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New legal institute to join Elon law school in downtown Greensboro

A new legal policy institute that will have close ties to the Elon University School of Law is being backed by U.S. Supreme Court Justice Anthony Kennedy and former Attorney General Janet Reno. Details…

The American Judicature Society (AJS) Institute of Forensic Science and Public Policy will open across the street from Elon's law school in downtown Greensboro. The announcement was made in Washington Nov. 10 at a reception attended by Kennedy, Reno and other prestigious members of the legal community.

Leary Davis, dean of the Elon law school, is a member of the AJS National Advisory Council. He attended the Washington reception along with Elon President Leo M. Lambert, law school advisory board member and former N.C. Supreme Court Chief Justice Henry Frye, and Jim Melvin, president of the Joseph M. Bryan Foundation, which led the fund drive to establish the law school.

The institute, and a 30-plus member bipartisan commission, will focus on areas in which science and the law intersect. For example, the institute will develop best practices for the handling and analyzing of DNA evidence, an effective new forensic tool that has helped solve many crimes and also disclosed numerous wrongful convictions.

The institute will eventually have about 11 employees located in the Bank of America building. Some institute staff members will serve as adjunct faculty members in the Elon law school, and students will have the opportunity to provide assistance and research for the institute's work.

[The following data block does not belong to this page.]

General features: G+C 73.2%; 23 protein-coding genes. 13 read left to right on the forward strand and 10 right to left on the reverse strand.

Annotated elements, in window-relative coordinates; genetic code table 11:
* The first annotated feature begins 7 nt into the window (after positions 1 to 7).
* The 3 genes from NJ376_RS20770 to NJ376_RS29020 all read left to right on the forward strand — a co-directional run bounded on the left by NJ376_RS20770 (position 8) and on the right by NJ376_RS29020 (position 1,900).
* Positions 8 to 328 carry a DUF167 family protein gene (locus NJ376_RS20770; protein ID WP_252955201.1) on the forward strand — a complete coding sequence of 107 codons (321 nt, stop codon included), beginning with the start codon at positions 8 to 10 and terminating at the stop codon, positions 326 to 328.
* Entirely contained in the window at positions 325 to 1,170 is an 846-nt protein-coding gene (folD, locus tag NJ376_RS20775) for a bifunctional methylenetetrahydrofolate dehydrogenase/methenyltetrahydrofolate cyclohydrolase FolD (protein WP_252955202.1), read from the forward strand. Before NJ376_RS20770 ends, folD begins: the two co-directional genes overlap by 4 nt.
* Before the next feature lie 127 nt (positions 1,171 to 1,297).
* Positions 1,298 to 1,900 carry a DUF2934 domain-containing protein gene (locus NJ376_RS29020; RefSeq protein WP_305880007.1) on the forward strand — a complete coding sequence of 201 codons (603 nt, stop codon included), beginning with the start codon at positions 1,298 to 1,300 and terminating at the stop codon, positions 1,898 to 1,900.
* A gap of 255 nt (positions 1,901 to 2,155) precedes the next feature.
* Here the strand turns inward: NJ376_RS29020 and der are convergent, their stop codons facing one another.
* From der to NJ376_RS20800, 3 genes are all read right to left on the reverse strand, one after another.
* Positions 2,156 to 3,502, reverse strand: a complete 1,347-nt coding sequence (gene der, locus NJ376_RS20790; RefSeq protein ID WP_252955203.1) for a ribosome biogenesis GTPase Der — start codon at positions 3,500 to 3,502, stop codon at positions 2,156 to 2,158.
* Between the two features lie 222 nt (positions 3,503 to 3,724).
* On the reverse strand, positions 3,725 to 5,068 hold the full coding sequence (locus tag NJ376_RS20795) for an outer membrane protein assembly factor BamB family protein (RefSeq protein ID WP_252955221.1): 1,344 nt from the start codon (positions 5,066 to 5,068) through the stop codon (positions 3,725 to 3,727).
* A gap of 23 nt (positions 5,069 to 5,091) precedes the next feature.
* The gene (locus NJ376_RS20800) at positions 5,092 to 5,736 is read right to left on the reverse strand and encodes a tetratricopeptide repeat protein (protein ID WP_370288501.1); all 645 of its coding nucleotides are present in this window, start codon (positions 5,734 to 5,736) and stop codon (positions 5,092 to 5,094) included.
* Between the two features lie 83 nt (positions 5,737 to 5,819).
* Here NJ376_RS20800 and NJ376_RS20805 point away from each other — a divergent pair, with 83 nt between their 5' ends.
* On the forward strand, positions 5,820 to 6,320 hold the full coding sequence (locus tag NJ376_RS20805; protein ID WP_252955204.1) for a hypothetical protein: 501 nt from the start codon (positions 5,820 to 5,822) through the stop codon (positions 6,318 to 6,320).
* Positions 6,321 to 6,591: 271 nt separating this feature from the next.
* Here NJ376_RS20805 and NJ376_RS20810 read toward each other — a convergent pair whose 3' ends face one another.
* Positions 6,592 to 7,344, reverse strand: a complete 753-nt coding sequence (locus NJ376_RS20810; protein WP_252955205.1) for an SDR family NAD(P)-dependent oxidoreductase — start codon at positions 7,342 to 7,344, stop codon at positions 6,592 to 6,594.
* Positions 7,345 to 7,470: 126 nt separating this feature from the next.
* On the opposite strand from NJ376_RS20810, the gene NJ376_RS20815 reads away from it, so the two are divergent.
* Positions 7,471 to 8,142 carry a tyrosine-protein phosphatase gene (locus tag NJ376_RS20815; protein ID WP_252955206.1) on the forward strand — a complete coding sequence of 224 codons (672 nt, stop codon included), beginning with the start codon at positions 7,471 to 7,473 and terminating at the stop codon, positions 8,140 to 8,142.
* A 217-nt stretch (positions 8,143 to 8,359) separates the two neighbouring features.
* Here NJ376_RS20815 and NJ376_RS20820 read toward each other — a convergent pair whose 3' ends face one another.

In making the announcement in Washington, AJS officials said the institute will educate public servants about the value of science to our system of justice, helping to ensure that scientific advances increase the reliability of case outcomes in criminal and civil cases.

"We want to ensure that DNA fulfills its promise as one of the most useful tools law enforcement can have," Reno said. "Wrongful convictions are blights on any system of justice, especially in a country where freedom is considered a basic right. The work to be undertaken by the institute is a significant step towards ensuring that we learn from our prior mistakes and purge the system of errant convictions."

Justice Kennedy said the U.S. legal system can learn a great deal from science. "The law sees errors (in convictions) and feels bad about it. But scientists look at error and quantify it … and learn from it," Kennedy said.

Kennedy said the 21st century will have a great focus on biology and biogenetics, including the biology of human behavior. He said it is "frightening and fascinating" to consider future discoveries about how the brain works and why some people commit crimes. Future tools such as "brain fingerprinting" may allow law enforcement agents to confront a suspect with evidence and use brain studies to see if they have any knowledge of a crime.

Kennedy said society is beginning to ask complex questions in light of scientific developments. "For example, who owns your genetic makeup?"

These are the types of questions the institute will tackle. "In the end, science seeks the truth and law seeks the truth," Kennedy said. "It is important that we use both disciplines to shape our destiny."

Talbot "Sandy" D'Alemberte, chair of the AJS board of directors, said knowledge of science has been frequently ignored by the judicial system. "With today's launch, we have the opportunity to bring the certainty of science to our judicial system so that it produces the most reliable results possible," D'Alemberte said. "Our ultimate goal is to build and maintain the highest level of trust and confidence in our legal system."

Specific areas of focus for the institute will include DNA, ballistics, pathology, juror comprehension of scientific testimony, independence of crime laboratories, and human memory and its effect on eyewitness identification.

Founded in 1913, AJS is a nonpartisan organization of judges, lawyers and concerned citizens who seek to improve the justice system. The AJS mission is to ensure a fair, impartial and independent judiciary.

Dan Anderson,
Staff
11/11/2005 2:03 PM